Deadline looming for tax relief on your mortgage
Prospective home buyers currently face a number of dilemmas.
There are some who fear they will lose out on mortgage interest tax relief (MIRT) if they don't buy ahead of the deadline for the December termination of the relief, as buyers will no longer be able to avail of this relief after the end of this year.
This dilemma is particularly acute for people who bought for the first time within the last eight years because they can enjoy special tax status.
Some of them can retain this status even if they are trading up or trading down but others will lose some of those benefits if they trade on.
Many first-time buyers (FTBs), and even a few mortgage advisors, don't realise that FTB's can continue to benefit from the first-time buyer tax advantages should they trade up from an apartment to a house or vice versa, and should they make that move within seven years of their first purchase.
Furthermore, many couples, where one partner bought before the marriage, don't realise that the second partner may retain that first-time buyer status and thus extend tax relief when they move home.
The situation has become more advantageous since the last Budget with the introduction of a special tax status for FTB's who bought between 2004 and 2008. Not alone is their mortgage tax relief increased but it is also extended until 2017.
However, some of them may lose out depending on the timing of the purchase of their second house.
For tax purposes there are five types of first time buyer situations:
Real first timers
Those who have never bought a house before and who buy this year are now entitled to the mortgage interest tax relief rate up to €20,000 for a couple or €10,000 for a single person. This is claimed at a rate of 25pc in the first two years and 22.5pc in years three to five and 20pc in 2017.
Those who bought since 2009 and trade up or down within seven years of their first purchase and can continue to benefit from interest tax relief for the remainder of the seven years on the same terms as first time buyers.
In other words these do not lose their first-time buyer status.
Those FTB's who first bought between 2006 and 2008 and traded down in 2009 can continue to benefit from interest tax relief for the remainder of the seven years on the same terms as first time buyers.
In other words these do not lose their first time buyer status but they would not be entitled to the 30pc a year special rate.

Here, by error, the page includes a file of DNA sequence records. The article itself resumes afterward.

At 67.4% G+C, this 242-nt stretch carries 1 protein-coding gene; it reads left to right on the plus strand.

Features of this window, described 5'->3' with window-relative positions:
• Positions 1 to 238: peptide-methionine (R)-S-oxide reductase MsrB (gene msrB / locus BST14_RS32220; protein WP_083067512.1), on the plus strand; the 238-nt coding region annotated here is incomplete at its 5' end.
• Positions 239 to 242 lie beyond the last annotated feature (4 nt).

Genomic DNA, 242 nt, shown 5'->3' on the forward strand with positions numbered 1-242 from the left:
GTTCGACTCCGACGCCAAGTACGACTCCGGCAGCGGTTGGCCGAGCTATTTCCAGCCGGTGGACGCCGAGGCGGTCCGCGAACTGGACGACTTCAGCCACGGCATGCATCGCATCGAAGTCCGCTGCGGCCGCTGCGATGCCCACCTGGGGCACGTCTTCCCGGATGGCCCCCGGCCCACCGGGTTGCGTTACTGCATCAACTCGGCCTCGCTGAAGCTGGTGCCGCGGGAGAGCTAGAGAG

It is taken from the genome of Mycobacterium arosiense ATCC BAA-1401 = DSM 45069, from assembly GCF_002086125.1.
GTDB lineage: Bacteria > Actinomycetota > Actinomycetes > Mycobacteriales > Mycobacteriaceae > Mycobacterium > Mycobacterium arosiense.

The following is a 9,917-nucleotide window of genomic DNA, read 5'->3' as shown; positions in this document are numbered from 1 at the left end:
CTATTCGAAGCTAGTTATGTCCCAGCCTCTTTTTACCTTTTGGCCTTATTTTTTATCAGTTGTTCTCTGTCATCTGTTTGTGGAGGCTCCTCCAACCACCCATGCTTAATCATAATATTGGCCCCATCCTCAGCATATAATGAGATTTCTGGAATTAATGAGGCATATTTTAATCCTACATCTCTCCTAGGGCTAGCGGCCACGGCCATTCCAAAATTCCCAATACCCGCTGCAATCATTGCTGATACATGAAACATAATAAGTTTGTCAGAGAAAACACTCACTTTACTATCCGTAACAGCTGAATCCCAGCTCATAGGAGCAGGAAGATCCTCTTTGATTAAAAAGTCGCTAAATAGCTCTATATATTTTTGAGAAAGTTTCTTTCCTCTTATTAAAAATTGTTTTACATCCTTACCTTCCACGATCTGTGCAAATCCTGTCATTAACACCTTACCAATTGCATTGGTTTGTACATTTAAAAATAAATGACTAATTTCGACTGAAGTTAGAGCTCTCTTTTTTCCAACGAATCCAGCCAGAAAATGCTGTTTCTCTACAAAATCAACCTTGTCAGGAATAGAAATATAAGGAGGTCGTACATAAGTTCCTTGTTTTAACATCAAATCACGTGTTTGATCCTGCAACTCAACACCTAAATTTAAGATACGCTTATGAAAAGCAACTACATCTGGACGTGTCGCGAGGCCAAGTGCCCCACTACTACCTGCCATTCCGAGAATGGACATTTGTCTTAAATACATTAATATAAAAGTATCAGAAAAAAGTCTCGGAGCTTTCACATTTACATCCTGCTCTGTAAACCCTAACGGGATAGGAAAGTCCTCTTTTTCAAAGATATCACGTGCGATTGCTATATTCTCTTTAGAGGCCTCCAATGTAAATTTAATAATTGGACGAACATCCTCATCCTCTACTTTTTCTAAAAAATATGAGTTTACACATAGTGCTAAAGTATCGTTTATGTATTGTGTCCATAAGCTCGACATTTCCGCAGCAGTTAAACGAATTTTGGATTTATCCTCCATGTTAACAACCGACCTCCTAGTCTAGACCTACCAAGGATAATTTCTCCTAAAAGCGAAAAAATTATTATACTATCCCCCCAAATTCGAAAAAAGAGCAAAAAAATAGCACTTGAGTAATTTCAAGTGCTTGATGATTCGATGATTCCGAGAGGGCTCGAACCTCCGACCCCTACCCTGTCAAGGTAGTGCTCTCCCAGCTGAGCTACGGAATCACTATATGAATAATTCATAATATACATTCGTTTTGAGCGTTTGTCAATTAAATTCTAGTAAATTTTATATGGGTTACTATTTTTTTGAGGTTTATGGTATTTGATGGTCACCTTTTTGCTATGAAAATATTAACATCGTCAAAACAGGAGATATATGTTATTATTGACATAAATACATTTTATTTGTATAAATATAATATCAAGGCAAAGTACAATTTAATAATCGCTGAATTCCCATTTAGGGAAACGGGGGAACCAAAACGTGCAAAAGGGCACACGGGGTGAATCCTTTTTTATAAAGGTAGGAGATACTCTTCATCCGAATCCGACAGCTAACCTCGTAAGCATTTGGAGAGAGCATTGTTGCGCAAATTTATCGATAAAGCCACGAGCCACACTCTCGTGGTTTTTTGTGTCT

Those FTB's who bought a first house between 2004 and 2008 and then traded up within the same period can claim mortgage interest relief at 30pc a year -- and retain this special first-time buyer status until 2017 provided they remain in the second home.
If they trade up to a third home this year their tax relief drops to 15pc but if they delay trading until next year they lose out on tax relief.
Marrying in to a home
Those couples where one partner may have bought on their own in 2009. Now that they have got married, this year they plan to move to a house which they are buying together.
She retains her first- time buyer status at the 25pc declining rate which lasts for seven years until 2015 while he benefits from first-time buyer status at the 25pc declining rate until 2017.
Close to expiry
But those whose seven year FTB status is close to expiring and who cannot avail of the 2004-2008 special status and are considering buying an alternative house need to consider whether they should do so before the end of this year.
Such a move would allow them to extend their tax relief until 2017 but at a lower rate of 15pc.
But some prospective buyers hope the Government will do a u-turn and extend MIRT into next year.
They point to Government track records of changing their minds about cutting property tax reliefs and how this Government has brought in extra relief for 2004-2008 buyers.
And if the banks fail to increase the numbers of home loans they approve this year the Government might well have to extend the tax relief in order to help NAMA sell off the thousands of homes it owns around the country.
Of course tax relief alone should never be the deciding factor on when to buy a home. Nevertheless buyers who bet on a Government U-turn are playing what could prove to be a very costly game of poker.